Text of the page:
The best short-term solution is a backflow preventer, which a licensed plumber can install. The long-term solution is enlarging the capacity of the sewer system, which will come as part of our Clean Rivers Project. It is a 20-year, $2.6 billion effort to build 13 miles of tunnels, which will capture stormwater and sewage and send them to our Blue Plains Advanced Wastewater Treatment Plant. The tunnel will start at Blue Plains and is under construction now. The last segment will make its way from RFK Stadium to Gallaudet University and will relieve the historic flooding problems in Bloomingdale, Eckington and Edgewood.
More details are here: http://www.dcwater.com/workzones/projects/anacostia_river_information_sheet.cfm. Customers with questions can feel free to email us at email@example.com or call (202) 612-3400 anytime.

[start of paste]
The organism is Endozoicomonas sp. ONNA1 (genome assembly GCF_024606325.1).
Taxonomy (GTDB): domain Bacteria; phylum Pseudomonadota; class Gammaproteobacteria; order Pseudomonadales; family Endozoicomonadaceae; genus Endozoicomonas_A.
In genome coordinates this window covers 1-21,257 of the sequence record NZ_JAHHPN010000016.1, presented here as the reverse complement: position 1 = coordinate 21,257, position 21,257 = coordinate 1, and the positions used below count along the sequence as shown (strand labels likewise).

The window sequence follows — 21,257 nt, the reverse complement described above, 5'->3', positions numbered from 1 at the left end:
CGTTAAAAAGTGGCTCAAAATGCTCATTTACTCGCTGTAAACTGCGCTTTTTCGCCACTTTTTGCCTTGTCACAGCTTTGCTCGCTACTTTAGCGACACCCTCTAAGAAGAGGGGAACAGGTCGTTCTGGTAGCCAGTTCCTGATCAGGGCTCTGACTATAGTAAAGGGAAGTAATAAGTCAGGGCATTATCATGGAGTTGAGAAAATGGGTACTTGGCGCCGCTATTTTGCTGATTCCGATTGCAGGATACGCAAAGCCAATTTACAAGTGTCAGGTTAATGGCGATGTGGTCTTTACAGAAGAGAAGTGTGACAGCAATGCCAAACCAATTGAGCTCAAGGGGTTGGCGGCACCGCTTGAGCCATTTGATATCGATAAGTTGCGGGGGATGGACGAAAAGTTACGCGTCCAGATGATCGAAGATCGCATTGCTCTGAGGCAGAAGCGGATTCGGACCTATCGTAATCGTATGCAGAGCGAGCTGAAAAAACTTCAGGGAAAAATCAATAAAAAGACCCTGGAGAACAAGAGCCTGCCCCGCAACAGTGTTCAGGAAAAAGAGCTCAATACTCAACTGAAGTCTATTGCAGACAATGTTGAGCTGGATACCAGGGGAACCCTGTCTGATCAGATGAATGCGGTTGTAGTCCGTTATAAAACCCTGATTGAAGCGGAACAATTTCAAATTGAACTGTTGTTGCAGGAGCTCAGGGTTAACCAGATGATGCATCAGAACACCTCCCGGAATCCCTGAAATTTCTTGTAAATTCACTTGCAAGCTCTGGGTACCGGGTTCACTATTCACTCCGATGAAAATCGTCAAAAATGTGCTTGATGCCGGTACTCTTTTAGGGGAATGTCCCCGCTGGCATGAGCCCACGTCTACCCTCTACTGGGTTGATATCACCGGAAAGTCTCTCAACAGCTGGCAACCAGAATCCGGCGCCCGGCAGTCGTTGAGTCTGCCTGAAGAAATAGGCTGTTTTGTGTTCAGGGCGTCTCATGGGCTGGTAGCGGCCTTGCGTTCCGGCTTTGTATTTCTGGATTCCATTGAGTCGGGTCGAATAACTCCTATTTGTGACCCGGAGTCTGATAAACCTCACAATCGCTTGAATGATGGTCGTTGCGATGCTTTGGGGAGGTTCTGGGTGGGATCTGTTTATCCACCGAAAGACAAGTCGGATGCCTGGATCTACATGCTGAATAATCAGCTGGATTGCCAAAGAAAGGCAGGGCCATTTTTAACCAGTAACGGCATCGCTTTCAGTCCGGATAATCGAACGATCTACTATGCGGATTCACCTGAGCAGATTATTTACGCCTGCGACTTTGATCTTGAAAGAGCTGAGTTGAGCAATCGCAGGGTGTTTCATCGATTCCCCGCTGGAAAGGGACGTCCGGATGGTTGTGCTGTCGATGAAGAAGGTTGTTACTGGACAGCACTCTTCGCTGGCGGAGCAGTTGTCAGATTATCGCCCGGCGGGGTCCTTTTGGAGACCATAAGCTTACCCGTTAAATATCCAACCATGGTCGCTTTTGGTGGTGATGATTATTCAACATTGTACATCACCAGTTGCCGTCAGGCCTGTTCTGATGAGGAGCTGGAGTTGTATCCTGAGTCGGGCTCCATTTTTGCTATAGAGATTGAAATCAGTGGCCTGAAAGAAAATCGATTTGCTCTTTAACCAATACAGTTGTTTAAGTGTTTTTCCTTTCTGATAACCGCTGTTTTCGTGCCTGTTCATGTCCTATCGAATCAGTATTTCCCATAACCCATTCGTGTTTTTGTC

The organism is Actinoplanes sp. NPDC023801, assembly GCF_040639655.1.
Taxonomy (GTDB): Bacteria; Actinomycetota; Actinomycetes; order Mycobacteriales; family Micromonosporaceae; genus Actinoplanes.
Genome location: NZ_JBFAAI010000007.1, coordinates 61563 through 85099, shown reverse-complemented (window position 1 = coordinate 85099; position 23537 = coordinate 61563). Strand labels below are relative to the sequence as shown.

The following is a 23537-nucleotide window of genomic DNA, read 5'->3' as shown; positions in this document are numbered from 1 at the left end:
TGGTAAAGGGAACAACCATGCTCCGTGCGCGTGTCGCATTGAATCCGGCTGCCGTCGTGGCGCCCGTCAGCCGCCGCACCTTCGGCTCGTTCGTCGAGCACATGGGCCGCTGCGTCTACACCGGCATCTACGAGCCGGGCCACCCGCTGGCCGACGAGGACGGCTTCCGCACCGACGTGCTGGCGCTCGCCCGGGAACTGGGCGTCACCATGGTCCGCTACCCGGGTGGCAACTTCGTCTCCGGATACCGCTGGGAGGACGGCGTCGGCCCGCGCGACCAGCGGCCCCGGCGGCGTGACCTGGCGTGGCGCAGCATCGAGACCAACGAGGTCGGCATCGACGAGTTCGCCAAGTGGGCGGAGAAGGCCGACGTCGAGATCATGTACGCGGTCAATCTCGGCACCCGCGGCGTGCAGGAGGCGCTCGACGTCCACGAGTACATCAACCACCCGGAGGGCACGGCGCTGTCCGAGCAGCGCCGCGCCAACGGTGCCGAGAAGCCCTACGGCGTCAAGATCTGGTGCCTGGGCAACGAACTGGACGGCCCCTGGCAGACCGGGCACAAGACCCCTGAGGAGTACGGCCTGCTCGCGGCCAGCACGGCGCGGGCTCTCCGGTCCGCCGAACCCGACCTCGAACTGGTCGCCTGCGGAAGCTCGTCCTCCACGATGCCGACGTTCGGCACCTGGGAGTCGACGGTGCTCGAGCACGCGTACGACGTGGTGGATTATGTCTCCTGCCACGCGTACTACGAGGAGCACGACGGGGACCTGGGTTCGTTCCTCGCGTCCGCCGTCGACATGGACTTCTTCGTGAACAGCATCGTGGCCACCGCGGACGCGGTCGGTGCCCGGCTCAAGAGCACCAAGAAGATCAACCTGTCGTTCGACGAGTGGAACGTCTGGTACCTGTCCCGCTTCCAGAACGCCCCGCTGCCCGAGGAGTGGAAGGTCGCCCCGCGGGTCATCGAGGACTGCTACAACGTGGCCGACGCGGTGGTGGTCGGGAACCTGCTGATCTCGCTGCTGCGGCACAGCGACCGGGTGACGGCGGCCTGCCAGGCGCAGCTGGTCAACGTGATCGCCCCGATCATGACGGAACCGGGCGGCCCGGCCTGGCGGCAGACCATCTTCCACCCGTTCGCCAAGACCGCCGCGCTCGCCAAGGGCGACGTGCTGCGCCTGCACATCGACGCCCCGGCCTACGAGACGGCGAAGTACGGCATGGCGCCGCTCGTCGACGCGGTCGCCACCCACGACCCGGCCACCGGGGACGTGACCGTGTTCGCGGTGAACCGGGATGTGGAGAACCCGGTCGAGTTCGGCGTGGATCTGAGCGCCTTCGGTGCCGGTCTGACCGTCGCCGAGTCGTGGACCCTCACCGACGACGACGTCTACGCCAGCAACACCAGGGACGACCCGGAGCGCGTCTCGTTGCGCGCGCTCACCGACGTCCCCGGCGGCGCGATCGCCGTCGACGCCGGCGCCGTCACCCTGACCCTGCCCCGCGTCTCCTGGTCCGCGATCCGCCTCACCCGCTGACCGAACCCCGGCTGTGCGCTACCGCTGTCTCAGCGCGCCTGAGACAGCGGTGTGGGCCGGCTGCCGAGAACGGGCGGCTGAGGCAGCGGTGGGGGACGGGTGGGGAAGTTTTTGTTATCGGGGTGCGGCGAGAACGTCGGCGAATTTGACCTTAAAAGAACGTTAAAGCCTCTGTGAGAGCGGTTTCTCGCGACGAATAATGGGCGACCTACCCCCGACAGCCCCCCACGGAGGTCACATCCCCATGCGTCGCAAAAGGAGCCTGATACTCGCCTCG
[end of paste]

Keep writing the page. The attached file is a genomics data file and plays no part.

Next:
Office of External Affairs
There are two things to glean from the comments section in yesterday’s post. One is that a number of Bloomingdale residents have said that flooding occurs in their basements more than once a year. Another is that DC Water’s solution, which includes the construction of an interceptor sewer tunnel, is years away.
DC Water will address residents on Monday, July 16 at 7 pm at St. George’s Episcopal Church at 2nd and U Streets NW.
During torrential downpours the Bloomingdale neighborhood experiences flooding. Yesterday evening’s storm flooded numerous Bloomindale basements and the intersection of Rhode Island Avenue, T Street, and First Street NW.
The Boundary Stone restaurant (116 Rhode Island Avenue NW) posted a photo of a flooded Rhode Island Avenue NW.
Why did this section of the street flood? DC Water, which runs the water pipes, sewers, and storm drains, blames the lack of pipe capacity in Bloomingdale.